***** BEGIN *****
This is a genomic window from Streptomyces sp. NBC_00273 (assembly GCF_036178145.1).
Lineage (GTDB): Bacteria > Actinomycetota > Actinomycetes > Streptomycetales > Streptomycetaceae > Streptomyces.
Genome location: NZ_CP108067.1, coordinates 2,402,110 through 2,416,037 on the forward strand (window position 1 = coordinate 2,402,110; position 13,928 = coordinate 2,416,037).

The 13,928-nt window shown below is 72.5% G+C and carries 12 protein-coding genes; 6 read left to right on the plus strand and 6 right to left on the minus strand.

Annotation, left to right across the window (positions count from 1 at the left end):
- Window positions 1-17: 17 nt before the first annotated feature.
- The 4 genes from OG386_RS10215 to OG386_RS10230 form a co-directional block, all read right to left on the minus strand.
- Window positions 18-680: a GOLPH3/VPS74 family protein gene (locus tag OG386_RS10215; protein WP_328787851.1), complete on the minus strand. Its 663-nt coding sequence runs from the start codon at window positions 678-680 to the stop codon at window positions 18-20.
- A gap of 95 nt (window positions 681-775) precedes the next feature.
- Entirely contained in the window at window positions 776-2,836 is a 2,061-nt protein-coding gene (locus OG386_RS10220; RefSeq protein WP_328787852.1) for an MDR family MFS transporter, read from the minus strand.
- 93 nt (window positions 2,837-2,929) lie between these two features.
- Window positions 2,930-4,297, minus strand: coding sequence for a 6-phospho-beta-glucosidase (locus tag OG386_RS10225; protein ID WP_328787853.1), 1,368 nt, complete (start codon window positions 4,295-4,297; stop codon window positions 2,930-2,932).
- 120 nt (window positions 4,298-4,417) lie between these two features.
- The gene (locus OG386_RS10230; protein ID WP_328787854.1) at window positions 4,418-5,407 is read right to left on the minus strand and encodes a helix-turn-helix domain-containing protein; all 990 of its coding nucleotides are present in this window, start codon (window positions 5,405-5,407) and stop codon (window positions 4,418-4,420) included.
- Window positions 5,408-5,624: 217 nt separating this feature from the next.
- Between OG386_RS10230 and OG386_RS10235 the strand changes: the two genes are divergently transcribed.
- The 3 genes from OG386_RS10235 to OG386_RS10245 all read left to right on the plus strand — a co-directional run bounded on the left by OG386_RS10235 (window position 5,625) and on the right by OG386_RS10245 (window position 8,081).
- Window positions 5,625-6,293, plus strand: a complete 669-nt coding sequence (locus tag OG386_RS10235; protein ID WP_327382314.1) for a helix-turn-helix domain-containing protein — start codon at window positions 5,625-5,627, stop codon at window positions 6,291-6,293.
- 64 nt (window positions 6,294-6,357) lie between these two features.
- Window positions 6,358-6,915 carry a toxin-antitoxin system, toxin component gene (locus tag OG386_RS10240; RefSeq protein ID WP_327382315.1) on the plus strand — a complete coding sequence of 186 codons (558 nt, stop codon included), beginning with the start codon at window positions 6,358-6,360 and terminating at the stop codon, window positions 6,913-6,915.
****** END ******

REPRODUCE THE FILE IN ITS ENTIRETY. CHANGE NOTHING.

This is a genomic window from Streptomyces sp. NBC_00273 (assembly GCF_036178145.1).
Lineage (GTDB): Bacteria > Actinomycetota > Actinomycetes > Streptomycetales > Streptomycetaceae > Streptomyces.
Genome location: NZ_CP108067.1, coordinates 2,402,110 through 2,416,037 on the forward strand (window position 1 = coordinate 2,402,110; position 13,928 = coordinate 2,416,037).

The 13,928-nt window shown below is 72.5% G+C and carries 12 protein-coding genes; 6 read left to right on the plus strand and 6 right to left on the minus strand.

Annotation, left to right across the window (positions count from 1 at the left end):
- Window positions 1-17: 17 nt before the first annotated feature.
- The 4 genes from OG386_RS10215 to OG386_RS10230 form a co-directional block, all read right to left on the minus strand.
- Window positions 18-680: a GOLPH3/VPS74 family protein gene (locus tag OG386_RS10215; protein WP_328787851.1), complete on the minus strand. Its 663-nt coding sequence runs from the start codon at window positions 678-680 to the stop codon at window positions 18-20.
- A gap of 95 nt (window positions 681-775) precedes the next feature.
- Entirely contained in the window at window positions 776-2,836 is a 2,061-nt protein-coding gene (locus OG386_RS10220; RefSeq protein WP_328787852.1) for an MDR family MFS transporter, read from the minus strand.
- 93 nt (window positions 2,837-2,929) lie between these two features.
- Window positions 2,930-4,297, minus strand: coding sequence for a 6-phospho-beta-glucosidase (locus tag OG386_RS10225; protein ID WP_328787853.1), 1,368 nt, complete (start codon window positions 4,295-4,297; stop codon window positions 2,930-2,932).
- 120 nt (window positions 4,298-4,417) lie between these two features.
- The gene (locus OG386_RS10230; protein ID WP_328787854.1) at window positions 4,418-5,407 is read right to left on the minus strand and encodes a helix-turn-helix domain-containing protein; all 990 of its coding nucleotides are present in this window, start codon (window positions 5,405-5,407) and stop codon (window positions 4,418-4,420) included.
- Window positions 5,408-5,624: 217 nt separating this feature from the next.
- Between OG386_RS10230 and OG386_RS10235 the strand changes: the two genes are divergently transcribed.
- The 3 genes from OG386_RS10235 to OG386_RS10245 all read left to right on the plus strand — a co-directional run bounded on the left by OG386_RS10235 (window position 5,625) and on the right by OG386_RS10245 (window position 8,081).
- Window positions 5,625-6,293, plus strand: a complete 669-nt coding sequence (locus tag OG386_RS10235; protein ID WP_327382314.1) for a helix-turn-helix domain-containing protein — start codon at window positions 5,625-5,627, stop codon at window positions 6,291-6,293.
- 64 nt (window positions 6,294-6,357) lie between these two features.
- Window positions 6,358-6,915 carry a toxin-antitoxin system, toxin component gene (locus tag OG386_RS10240; RefSeq protein ID WP_327382315.1) on the plus strand — a complete coding sequence of 186 codons (558 nt, stop codon included), beginning with the start codon at window positions 6,358-6,360 and terminating at the stop codon, window positions 6,913-6,915.